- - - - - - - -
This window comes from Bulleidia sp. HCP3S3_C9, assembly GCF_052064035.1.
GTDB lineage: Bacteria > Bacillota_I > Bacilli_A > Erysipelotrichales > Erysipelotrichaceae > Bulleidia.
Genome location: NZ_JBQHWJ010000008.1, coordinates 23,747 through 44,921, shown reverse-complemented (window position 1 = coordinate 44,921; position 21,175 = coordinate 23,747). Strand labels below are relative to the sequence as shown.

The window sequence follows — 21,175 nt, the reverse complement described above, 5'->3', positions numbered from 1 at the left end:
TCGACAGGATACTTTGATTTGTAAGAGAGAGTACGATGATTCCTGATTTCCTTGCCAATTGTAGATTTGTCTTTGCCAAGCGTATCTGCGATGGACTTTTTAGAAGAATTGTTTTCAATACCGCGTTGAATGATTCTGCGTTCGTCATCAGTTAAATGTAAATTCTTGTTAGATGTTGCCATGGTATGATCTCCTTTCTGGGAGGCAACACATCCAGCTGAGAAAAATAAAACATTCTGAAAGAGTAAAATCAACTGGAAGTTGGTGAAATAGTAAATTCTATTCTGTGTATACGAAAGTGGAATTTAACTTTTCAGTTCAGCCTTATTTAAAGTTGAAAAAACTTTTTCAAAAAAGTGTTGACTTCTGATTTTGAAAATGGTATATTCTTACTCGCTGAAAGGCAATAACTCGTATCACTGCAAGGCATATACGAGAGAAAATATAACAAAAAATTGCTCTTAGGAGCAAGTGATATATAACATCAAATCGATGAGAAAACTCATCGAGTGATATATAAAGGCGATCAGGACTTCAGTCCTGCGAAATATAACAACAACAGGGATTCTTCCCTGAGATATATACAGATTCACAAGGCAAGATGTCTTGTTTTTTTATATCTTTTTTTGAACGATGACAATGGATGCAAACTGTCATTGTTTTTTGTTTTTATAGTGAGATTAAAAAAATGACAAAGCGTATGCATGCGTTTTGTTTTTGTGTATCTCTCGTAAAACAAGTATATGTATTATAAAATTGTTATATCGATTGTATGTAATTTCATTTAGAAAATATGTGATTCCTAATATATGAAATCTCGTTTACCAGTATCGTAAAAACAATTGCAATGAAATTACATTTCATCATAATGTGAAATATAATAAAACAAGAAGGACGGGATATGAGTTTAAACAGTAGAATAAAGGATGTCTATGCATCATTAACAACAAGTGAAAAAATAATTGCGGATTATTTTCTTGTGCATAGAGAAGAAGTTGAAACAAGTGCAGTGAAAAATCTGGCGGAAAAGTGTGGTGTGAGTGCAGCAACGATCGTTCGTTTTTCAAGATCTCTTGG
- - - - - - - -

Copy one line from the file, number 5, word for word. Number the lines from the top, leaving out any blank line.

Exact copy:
TCGACAGGATACTTTGATTTGTAAGAGAGAGTACGATGATTCCTGATTTCCTTGCCAATTGTAGATTTGTCTTTGCCAAGCGTATCTGCGATGGACTTTTTAGAAGAATTGTTTTCAATACCGCGTTGAATGATTCTGCGTTCGTCATCAGTTAAATGTAAATTCTTGTTAGATGTTGCCATGGTATGATCTCCTTTCTGGGAGGCAACACATCCAGCTGAGAAAAATAAAACATTCTGAAAGAGTAAAATCAACTGGAAGTTGGTGAAATAGTAAATTCTATTCTGTGTATACGAAAGTGGAATTTAACTTTTCAGTTCAGCCTTATTTAAAGTTGAAAAAACTTTTTCAAAAAAGTGTTGACTTCTGATTTTGAAAATGGTATATTCTTACTCGCTGAAAGGCAATAACTCGTATCACTGCAAGGCATATACGAGAGAAAATATAACAAAAAATTGCTCTTAGGAGCAAGTGATATATAACATCAAATCGATGAGAAAACTCATCGAGTGATATATAAAGGCGATCAGGACTTCAGTCCTGCGAAATATAACAACAACAGGGATTCTTCCCTGAGATATATACAGATTCACAAGGCAAGATGTCTTGTTTTTTTATATCTTTTTTTGAACGATGACAATGGATGCAAACTGTCATTGTTTTTTGTTTTTATAGTGAGATTAAAAAAATGACAAAGCGTATGCATGCGTTTTGTTTTTGTGTATCTCTCGTAAAACAAGTATATGTATTATAAAATTGTTATATCGATTGTATGTAATTTCATTTAGAAAATATGTGATTCCTAATATATGAAATCTCGTTTACCAGTATCGTAAAAACAATTGCAATGAAATTACATTTCATCATAATGTGAAATATAATAAAACAAGAAGGACGGGATATGAGTTTAAACAGTAGAATAAAGGATGTCTATGCATCATTAACAACAAGTGAAAAAATAATTGCGGATTATTTTCTTGTGCATAGAGAAGAAGTTGAAACAAGTGCAGTGAAAAATCTGGCGGAAAAGTGTGGTGTGAGTGCAGCAACGATCGTTCGTTTTTCAAGATCTCTTGG